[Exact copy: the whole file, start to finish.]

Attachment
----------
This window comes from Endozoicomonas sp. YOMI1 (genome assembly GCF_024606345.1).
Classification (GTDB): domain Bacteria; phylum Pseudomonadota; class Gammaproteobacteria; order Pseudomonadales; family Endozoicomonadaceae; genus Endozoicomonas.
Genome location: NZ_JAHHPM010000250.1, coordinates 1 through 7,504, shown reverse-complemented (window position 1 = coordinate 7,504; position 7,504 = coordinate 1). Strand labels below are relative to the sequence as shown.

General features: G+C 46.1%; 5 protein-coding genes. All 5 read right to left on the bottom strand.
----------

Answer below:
This window comes from Endozoicomonas sp. YOMI1 (genome assembly GCF_024606345.1).
Classification (GTDB): domain Bacteria; phylum Pseudomonadota; class Gammaproteobacteria; order Pseudomonadales; family Endozoicomonadaceae; genus Endozoicomonas.
Genome location: NZ_JAHHPM010000250.1, coordinates 1 through 7,504, shown reverse-complemented (window position 1 = coordinate 7,504; position 7,504 = coordinate 1). Strand labels below are relative to the sequence as shown.

General features: G+C 46.1%; 5 protein-coding genes. All 5 read right to left on the bottom strand.